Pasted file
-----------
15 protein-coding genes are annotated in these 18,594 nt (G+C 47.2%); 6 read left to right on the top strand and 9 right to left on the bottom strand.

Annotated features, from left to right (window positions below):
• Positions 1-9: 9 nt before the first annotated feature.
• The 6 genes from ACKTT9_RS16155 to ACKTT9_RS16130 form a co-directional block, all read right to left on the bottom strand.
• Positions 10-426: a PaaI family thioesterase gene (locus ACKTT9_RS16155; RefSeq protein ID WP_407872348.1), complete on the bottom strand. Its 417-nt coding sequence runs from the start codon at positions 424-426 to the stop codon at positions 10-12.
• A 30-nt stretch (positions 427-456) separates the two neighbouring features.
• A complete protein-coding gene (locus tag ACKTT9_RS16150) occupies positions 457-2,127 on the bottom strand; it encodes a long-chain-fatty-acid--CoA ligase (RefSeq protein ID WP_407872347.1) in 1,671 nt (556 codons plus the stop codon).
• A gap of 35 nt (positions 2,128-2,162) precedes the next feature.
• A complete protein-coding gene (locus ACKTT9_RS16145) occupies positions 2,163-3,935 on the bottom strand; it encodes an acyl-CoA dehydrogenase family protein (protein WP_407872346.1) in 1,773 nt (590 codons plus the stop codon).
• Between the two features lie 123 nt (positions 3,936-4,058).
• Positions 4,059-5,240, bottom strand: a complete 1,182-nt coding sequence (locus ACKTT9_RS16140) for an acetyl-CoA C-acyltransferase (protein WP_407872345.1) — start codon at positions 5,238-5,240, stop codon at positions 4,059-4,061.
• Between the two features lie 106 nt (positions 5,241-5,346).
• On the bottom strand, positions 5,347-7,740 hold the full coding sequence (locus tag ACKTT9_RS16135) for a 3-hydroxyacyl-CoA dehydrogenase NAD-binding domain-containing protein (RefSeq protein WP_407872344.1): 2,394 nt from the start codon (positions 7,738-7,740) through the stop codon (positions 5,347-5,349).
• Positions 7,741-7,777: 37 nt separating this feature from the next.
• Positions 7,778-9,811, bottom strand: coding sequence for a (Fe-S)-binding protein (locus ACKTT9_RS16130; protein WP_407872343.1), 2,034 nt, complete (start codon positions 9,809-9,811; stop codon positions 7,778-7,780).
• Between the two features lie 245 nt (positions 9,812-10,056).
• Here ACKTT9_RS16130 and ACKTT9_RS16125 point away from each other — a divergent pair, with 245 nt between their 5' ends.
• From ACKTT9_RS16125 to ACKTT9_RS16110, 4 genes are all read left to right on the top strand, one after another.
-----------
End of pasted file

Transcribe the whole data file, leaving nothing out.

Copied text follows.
15 protein-coding genes are annotated in these 18,594 nt (G+C 47.2%); 6 read left to right on the top strand and 9 right to left on the bottom strand.

Annotated features, from left to right (window positions below):
• Positions 1-9: 9 nt before the first annotated feature.
• The 6 genes from ACKTT9_RS16155 to ACKTT9_RS16130 form a co-directional block, all read right to left on the bottom strand.
• Positions 10-426: a PaaI family thioesterase gene (locus ACKTT9_RS16155; RefSeq protein ID WP_407872348.1), complete on the bottom strand. Its 417-nt coding sequence runs from the start codon at positions 424-426 to the stop codon at positions 10-12.
• A 30-nt stretch (positions 427-456) separates the two neighbouring features.
• A complete protein-coding gene (locus tag ACKTT9_RS16150) occupies positions 457-2,127 on the bottom strand; it encodes a long-chain-fatty-acid--CoA ligase (RefSeq protein ID WP_407872347.1) in 1,671 nt (556 codons plus the stop codon).
• A gap of 35 nt (positions 2,128-2,162) precedes the next feature.
• A complete protein-coding gene (locus ACKTT9_RS16145) occupies positions 2,163-3,935 on the bottom strand; it encodes an acyl-CoA dehydrogenase family protein (protein WP_407872346.1) in 1,773 nt (590 codons plus the stop codon).
• Between the two features lie 123 nt (positions 3,936-4,058).
• Positions 4,059-5,240, bottom strand: a complete 1,182-nt coding sequence (locus ACKTT9_RS16140) for an acetyl-CoA C-acyltransferase (protein WP_407872345.1) — start codon at positions 5,238-5,240, stop codon at positions 4,059-4,061.
• Between the two features lie 106 nt (positions 5,241-5,346).
• On the bottom strand, positions 5,347-7,740 hold the full coding sequence (locus tag ACKTT9_RS16135) for a 3-hydroxyacyl-CoA dehydrogenase NAD-binding domain-containing protein (RefSeq protein WP_407872344.1): 2,394 nt from the start codon (positions 7,738-7,740) through the stop codon (positions 5,347-5,349).
• Positions 7,741-7,777: 37 nt separating this feature from the next.
• Positions 7,778-9,811, bottom strand: coding sequence for a (Fe-S)-binding protein (locus ACKTT9_RS16130; protein WP_407872343.1), 2,034 nt, complete (start codon positions 9,809-9,811; stop codon positions 7,778-7,780).
• Between the two features lie 245 nt (positions 9,812-10,056).
• Here ACKTT9_RS16130 and ACKTT9_RS16125 point away from each other — a divergent pair, with 245 nt between their 5' ends.
• From ACKTT9_RS16125 to ACKTT9_RS16110, 4 genes are all read left to right on the top strand, one after another.